“We are pleased by the introduction of this bipartisan legislation. A uniform standard will bring the clarity desired by the consumer while ensuring they have direct access to fact-based, accurate information about how their food is grown, which is just not possible through conflicting state-by-state labeling laws,” said Brett Blankenship, NAWG president and wheat grower from Washtucna, Wash.
See NAWG’s complete release here.
Senate Commerce Committee Approves STB Reform Bill
On Wednesday, March 25, the Senate Commerce Committee adopted by voice vote legislation (S. 808) introduced by Committee Chairman John Thune (R-SD) and Ranking Member Bill Nelson (D-FL) that would reauthorize and reform the Surface Transportation Board (STB). NAWG supports the legislation, which includes several important reforms to the STB, including: an increase in the number of board members from three to five; transparency requirements to ensure the reporting of the nature and disposition of complaints considered by the STB; the establishment of a voluntary arbitration process to resolve disputes; and the new ability of the STB to initiate investigations without having to wait for a formal complaint to be filed.
Senate Agriculture Committee Hears About “Murky” Clean Water Act Regulation
In a hearing this week, the Senate Agriculture Committee heard testimony from state and local officials, a livestock producer, a mosquito control district and a rural co-op regarding the proposed Waters of the U.S. regulation. Those testifying overwhelmingly supported the development of a new regulation stressing that EPA should undertake more consultation with states prior to issuing a regulation. During debate on the FY16 budget, the Senate passed related amendments expressing concern over the proposed regulation. Senator Debbie Stabenow’s (D-MI) amendment addressed maintaining the agriculture exemptions under the Clean Water Act and passed 99-0, and Senator John Barrasso’s (R-WY) amendment, which passed 59-40, addressed limiting the applicability of the regulation to puddles, isolated ponds, roadside ditches, irrigation ditches, storm water systems, wastewater systems and water delivery.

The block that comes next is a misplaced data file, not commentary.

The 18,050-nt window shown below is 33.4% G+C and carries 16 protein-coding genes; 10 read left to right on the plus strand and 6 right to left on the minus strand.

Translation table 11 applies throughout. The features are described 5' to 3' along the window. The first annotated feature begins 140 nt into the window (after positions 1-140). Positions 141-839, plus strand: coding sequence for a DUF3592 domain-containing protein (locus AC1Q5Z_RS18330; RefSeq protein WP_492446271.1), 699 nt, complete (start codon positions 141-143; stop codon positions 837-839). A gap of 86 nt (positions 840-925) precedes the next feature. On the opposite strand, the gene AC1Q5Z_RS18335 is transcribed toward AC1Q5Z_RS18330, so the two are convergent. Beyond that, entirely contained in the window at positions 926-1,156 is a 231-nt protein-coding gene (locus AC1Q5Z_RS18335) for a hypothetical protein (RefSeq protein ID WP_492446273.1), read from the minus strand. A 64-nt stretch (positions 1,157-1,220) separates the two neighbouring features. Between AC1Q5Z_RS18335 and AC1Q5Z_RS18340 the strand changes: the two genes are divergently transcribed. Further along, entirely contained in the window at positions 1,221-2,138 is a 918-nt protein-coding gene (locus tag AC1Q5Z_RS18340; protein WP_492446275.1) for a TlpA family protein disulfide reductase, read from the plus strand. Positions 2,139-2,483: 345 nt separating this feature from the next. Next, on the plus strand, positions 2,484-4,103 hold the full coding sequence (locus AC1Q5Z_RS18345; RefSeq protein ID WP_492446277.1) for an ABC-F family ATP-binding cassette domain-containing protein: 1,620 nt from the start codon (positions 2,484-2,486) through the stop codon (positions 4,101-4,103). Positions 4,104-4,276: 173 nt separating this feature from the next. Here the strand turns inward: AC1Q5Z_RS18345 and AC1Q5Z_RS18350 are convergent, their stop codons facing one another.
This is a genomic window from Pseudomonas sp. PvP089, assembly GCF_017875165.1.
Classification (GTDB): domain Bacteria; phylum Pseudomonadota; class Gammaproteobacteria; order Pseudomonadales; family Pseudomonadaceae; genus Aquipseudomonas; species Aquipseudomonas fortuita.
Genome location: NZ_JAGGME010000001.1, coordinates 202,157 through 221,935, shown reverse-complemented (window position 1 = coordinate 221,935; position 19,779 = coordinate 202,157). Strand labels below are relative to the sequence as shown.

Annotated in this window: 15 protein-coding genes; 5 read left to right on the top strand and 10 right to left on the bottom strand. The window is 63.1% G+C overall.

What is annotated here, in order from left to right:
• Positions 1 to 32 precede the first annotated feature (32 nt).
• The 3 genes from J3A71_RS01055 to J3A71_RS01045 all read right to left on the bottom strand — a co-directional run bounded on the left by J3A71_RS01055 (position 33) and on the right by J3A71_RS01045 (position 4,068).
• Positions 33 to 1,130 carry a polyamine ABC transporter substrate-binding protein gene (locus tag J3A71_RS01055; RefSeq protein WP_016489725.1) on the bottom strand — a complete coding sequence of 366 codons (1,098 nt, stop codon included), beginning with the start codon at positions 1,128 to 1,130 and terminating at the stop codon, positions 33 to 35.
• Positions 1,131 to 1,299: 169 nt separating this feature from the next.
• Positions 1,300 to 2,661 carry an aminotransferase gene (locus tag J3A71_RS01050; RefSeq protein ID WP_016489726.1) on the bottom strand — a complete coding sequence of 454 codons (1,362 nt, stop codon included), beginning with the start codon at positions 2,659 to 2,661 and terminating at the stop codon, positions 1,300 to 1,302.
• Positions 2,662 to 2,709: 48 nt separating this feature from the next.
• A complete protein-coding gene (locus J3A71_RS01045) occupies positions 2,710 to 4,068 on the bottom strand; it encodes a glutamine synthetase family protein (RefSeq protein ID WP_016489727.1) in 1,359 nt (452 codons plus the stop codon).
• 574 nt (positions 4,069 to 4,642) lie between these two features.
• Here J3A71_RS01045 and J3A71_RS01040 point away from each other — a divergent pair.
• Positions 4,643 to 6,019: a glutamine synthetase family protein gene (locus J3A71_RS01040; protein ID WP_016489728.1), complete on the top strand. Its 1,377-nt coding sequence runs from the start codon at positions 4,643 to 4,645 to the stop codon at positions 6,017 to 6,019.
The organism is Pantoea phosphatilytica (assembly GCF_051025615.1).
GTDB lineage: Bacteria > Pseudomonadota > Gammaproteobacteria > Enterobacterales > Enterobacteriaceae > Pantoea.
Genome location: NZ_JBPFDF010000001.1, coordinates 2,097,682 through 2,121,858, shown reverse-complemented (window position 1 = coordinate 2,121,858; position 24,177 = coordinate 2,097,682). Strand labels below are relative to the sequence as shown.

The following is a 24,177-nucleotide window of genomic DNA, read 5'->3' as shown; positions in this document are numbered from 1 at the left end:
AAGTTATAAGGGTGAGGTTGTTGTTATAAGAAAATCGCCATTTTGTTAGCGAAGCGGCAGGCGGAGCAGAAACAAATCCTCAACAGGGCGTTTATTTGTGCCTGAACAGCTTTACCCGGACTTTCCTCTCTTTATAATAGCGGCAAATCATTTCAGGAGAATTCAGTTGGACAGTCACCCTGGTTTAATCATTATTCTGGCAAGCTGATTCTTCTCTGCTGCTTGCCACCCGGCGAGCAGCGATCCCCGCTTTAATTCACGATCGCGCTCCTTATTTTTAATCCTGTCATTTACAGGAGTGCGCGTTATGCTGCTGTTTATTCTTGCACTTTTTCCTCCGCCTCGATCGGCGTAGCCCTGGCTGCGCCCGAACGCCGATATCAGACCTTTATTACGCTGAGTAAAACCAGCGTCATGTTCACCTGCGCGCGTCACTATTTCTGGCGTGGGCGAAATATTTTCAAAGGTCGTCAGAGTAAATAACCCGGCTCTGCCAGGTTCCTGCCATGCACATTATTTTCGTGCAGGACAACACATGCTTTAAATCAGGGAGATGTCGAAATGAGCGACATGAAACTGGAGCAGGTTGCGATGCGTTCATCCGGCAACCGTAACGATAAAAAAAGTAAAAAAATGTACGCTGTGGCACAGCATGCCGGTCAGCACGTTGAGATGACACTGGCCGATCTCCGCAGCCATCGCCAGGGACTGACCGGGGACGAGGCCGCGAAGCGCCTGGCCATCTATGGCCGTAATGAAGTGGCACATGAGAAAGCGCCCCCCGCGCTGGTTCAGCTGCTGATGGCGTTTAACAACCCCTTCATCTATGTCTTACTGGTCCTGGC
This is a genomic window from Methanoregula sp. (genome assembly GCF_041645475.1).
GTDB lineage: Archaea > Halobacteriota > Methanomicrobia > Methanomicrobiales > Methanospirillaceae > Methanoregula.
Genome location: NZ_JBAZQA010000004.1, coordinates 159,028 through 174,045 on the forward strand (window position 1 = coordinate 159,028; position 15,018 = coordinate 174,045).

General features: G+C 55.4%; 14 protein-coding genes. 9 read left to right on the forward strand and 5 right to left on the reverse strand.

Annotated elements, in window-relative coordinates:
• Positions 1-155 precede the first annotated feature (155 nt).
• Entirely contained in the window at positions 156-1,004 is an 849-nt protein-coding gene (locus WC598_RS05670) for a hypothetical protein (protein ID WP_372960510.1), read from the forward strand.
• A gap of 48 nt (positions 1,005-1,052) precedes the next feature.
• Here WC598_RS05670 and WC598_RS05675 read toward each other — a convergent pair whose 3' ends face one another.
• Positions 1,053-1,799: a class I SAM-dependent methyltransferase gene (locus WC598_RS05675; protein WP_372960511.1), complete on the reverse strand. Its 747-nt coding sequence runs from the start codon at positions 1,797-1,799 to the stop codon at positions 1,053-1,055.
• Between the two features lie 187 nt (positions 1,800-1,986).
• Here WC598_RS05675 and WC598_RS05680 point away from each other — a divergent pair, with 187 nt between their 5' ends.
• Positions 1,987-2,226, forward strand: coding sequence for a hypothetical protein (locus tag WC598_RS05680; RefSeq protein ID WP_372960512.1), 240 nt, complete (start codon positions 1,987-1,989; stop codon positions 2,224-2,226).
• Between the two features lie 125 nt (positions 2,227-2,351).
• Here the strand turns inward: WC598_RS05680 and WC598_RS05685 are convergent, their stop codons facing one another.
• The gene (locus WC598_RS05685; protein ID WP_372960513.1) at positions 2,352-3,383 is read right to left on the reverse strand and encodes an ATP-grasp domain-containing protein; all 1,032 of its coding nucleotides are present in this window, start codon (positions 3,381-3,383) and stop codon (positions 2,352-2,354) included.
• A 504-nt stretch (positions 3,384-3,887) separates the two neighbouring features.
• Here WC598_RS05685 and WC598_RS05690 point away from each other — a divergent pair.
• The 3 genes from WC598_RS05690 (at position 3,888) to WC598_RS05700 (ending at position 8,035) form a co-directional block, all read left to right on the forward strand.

NAWG Expresses Concern Over Glyphosate Reclassification
NAWG expressed concern about the claims of a recent, stand-alone report by the International Agency for Research on Cancer (IARC) that moves to reclassify glyphosate as a probable human carcinogen.
“The claims by the IARC are very troubling and are not based on any new science. More than 25 years of analysis from global regulatory bodies and the international scientific community assessing updated data and peer-reviewed literature has consistently provided the same evidence: The toxicity levels of glyphosate are low, and glyphosate is not carcinogenic,” said NAWG President Brett Blankenship. “The discrepancy between 25 years of scientific analysis and one report, which was based on a limited amount of data, cannot be ignored. Consumers can have faith that U.S. farmers and ranchers, including wheat growers, work tirelessly to provide the safest possible food for our families and theirs. NAWG stands side by side with our industry partners and allies in supporting farmers’ conscientious use of glyphosate.”
View the full statement here.